French police still haven't found what U2's looking for
FRENCH police investigating the disappearance of an unfinished recording of the forthcoming U2 album still haven't found what they're looking for.
Band members yesterday visited police headquarters in Nice, in southern France, to make statements and 20 people present at a local recording studio were being questioned.
The CD, containing songs from the first new studio album by the band in nearly four years, went missing during a photo shoot at the studio.
And the band now fears the material may turn up on the internet months in advance of the album's scheduled autumn release.
The band were having their photographs taken for the album's cover when the CD went missing, although the police said it was still unclear if its disappearance was accidental or theft.
U2 guitarist Dave Evans, known as The Edge, told the band's official website of his astonishment.
"A large slice of two years work lifted via a piece of round plastic. It doesn't seem credible but that's what's just happened to us . . . and it was my CD," he told U2.com.
The band's manager, Paul McGuinness, said U2 had been excited about the release of the album, adding: "It would be a shame if unfinished work fell into the wrong hands."
Lucian Grainge, chairman and CEO of Universal Music group UK said the matter was of concern to the company.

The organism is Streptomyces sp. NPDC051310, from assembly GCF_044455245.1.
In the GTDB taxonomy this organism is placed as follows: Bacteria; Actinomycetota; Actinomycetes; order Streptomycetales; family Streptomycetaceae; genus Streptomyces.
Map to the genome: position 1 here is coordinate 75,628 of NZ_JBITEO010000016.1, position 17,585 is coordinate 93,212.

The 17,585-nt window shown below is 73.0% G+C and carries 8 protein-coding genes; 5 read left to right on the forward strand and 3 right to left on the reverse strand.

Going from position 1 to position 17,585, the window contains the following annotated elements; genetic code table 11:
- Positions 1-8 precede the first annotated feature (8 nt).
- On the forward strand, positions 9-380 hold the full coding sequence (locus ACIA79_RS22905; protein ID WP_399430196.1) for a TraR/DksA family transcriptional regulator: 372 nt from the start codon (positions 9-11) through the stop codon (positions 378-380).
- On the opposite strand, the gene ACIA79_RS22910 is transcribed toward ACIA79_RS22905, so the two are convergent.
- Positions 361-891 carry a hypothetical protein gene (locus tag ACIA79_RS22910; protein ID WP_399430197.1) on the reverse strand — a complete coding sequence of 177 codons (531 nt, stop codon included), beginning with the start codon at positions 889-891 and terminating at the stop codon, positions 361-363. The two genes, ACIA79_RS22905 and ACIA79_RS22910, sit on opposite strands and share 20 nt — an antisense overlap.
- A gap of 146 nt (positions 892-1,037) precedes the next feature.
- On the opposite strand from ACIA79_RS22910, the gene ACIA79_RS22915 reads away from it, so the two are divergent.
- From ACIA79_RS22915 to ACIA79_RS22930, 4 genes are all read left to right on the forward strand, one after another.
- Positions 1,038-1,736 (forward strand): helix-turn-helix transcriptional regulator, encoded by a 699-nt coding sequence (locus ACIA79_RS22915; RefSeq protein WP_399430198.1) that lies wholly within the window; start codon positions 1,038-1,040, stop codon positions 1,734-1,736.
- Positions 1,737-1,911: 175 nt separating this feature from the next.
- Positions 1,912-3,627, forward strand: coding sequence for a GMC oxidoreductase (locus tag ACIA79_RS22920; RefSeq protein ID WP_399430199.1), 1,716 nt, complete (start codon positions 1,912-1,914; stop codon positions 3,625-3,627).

"As the missing CD is our property, we're very keen find it as soon as possible and the French police are being extremely helpful in this regard," he said.
U2 had recently completed much of the recording of the new album in Dublin and have been involved in post-production work in France.
The finished product is expected to hit music stores next November, with singles planned for release in September.
The incident is not the first time that unfinished work for a new U2 album has gone missing.
Lead singer Bono offered a reward of £2,000 (?2,500) five years ago for the safe return of a laptop computer containing lyrics for U2's last album 'All That You Can't Leave Behind'.
A bag holding personal papers and the all-important computer was taken from Bono's car, which was parked outside the band's Clarence Hotel in Dublin.
However, after hearing the band's appeal for the computer's return, a Dubliner realised that a dreambook laptop he had bought for £300 could be Bono's.
The man believed he had bought the laptop from a reputable source but became suspicious when a picture of Bono's baby son Elijah appeared on the screen when he switched it on. He promptly got in touch with U2's management and returned the item.
Meanwhile, The Edge has just purchased a luxury apartment in the Longboat Wharf Quay development complex in Dublin due to be completed in 2005. However, a spokesperson for Dublin Docklands Development Authority was last night unable to comment.